• Kurt

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    Barbara, two thumbs up on your comment, pardon my typing, trying to do it with a broken finger.
    Stay Safe.

    Reply

  • Barbara

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    I completely agree with your article. I hate the fact that they use pink to denote something as being for a women. I specifically look for items that are not pink but I will certainly purchase a pink item if it fits my needs. It really just sends the message that we need someone else to identify what is best for us. Most women I know are too independent than that. If all men’s items were available in baby blue, they would understand how silly this pink thing really is.

    Reply

  • Get A Life!!!

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    Gun owners should be a tight knit brotherhood/sisterhood that sticks together through thick and thin.
    The only thing we should complain about is a firearm getting into the hands of someone who shouldn’t have one. We shouldn’t be feeding the anti gunners anything they could use against us, or they will start limiting our freedom of things such as color choice of firearms.
    Let’s be more concerned about the people who shouldn’t have guns that are giving “US” a bad name and reputation.
    Let’s stick together and use your comments and concerns on more serious issues, rather than “color” choices of firearms.
    There is only one reported case of a gun killing someone. Back in the late 1800’s a guy hung his muzzleloader over a fireplace. The fireplace got so hot it ignited the powder and the bullet struck the guy dead. Since then every shooting has involved a person shooting someone, not the gun shooting someone. Let’s focus on keeping our firearms out of the hands of the wrong people. Our (gunowners) reputation is at stake and were even looked down at in some communities.
    Let’s Stick together and stop feeding the anti gunners. Thank you for taking the time to read this and hope everyone understands what I’m trying to say.

    Reply

  • Another Shooter

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    Suzanne, I’m glad to see someone finally asking this question. I personally detest how some companies market the hardest-to-manipulate pistols out there to women by making them pink (and now lavender, etc). Women in my classes seem to have never thought about the fact that good ol’ black is generally the most concealable color. Much as I dislike pink gun stuff, I will admit it has invited some new members of the shooting community who otherwise would’ve put fashion before personal protection. And getting new people, after all, is one major purpose of marketing, so I guess that’s a success.

    Reply

  • Roy Holbert

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    Get a Life!!!. Great comment. I am not particularly fond of pink guns, with exception of the ‘Muddy Girl Cammo’ (is that right?). No woman I ever knew would own a pink gun, but don’t ban the because they’re one color as opposed to another. You’re right, this is music to gun grabber’s ears. It meas, perhaps, less guns out there, or perhaps not. Anyway, if my life depended on it, I would pick a pistol that was purple with pink pokadots , if it would safe my life. As for ‘Muddy Girl Cammo(?)’. Fella way back when, determined that the color pink tended to blend into the back ground when viewed from a certain distance. The cammo in question tends to do the same thing with the addition or the muddy color that breaks up the pink as to not be so shockingly ‘PINK’ and adding a touch of Macho to the whole thing.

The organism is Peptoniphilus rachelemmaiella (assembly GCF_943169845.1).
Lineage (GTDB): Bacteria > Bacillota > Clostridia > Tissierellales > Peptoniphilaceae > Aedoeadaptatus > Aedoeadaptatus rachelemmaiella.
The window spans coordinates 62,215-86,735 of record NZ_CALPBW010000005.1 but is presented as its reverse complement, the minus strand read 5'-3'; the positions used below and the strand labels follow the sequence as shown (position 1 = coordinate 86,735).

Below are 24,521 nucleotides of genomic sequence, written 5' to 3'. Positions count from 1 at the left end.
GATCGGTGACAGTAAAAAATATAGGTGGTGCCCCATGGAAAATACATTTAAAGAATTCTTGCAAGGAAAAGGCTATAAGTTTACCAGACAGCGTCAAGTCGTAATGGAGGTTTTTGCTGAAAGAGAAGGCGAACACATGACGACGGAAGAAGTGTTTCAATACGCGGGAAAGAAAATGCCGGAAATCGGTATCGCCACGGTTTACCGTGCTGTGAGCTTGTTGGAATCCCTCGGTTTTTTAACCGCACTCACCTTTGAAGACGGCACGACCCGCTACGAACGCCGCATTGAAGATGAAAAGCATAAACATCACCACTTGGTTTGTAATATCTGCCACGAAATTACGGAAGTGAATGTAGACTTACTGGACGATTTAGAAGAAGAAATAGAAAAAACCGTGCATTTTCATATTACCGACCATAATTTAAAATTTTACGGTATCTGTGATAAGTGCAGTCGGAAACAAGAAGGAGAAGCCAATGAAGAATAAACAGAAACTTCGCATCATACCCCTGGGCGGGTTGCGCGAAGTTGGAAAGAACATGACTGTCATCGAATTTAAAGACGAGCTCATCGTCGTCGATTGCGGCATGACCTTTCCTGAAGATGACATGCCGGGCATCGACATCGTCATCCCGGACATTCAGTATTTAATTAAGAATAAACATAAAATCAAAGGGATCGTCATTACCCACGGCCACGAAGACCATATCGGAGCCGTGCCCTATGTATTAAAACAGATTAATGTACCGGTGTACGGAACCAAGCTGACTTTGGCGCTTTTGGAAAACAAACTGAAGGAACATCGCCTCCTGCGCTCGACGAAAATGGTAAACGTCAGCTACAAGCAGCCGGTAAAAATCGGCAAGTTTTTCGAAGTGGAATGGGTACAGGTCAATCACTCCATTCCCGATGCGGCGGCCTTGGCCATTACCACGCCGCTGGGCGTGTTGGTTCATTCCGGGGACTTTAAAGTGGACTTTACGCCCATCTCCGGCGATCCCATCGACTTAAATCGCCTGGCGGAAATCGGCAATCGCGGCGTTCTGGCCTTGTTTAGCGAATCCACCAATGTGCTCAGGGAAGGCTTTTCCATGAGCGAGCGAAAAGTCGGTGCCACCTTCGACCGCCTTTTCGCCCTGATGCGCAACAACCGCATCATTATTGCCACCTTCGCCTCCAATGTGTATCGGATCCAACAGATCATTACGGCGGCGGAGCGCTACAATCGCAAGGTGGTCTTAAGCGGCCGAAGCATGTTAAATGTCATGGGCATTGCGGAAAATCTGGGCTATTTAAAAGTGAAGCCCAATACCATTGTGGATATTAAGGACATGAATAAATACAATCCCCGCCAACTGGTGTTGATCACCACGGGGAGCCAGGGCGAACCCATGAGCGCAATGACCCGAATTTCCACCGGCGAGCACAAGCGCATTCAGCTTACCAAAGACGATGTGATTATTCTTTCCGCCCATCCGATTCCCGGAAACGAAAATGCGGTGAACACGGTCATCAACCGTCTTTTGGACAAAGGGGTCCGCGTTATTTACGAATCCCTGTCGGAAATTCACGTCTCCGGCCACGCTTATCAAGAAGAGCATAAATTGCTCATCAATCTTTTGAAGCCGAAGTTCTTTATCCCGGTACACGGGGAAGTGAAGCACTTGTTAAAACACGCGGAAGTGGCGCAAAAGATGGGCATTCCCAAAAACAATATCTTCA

Reply

    • OLD AND GRUMPY

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      Had to Google Muddy Girl Cammo Had not seen it. Warning ! Keep the safe search on ! Nothing like that in the woods when I was a kid.

      Reply

  • Get a Life!!!

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    I’ve noticed in my 50 years of this life when someone wants to be recognized by something as small as trying to stop a manufacturer from producing something as minute and meaningless as the color of a firearm, the “ANTIS” (Antigunners) grab it and take it to extreme measures. Just let the supply and demand either increase or decrease for the demand of something as simple as a color. It’s no different than a skin color, deal with it. Don’t purchase a pink firearm if you don’t like pink, if you like pink then purchase pink.
    Try to get your name publicized by doing something positive instead of doing something negative. It’s like the big scare when they tried to ban “Black Guns”, now a supposedly gun owner wants to ban pink guns. What’s your next food for thought to give to the Antis? THANKS a lot……

    Reply

    • Suzanne Wiley

      Suzanne Wiley

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      In no way did I or will I ever advocate for the banning of any gun—regardless of color. I am sorry you misinterpreted the post.

      Reply

    • Get a life!!!

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      No misinterpretation on what I’m quoting…What I read was Quote: “Our own, Suzanne Wiley writes a plea to the firearms industry to stop trying to lure women into the shooting sports with pink pistols and revolvers.”
      Small black guns were here long before small pink ones were. If it takes luring women with pink firearms to expand the brotherhood/sisterhood then let’s lure people in.

      Reply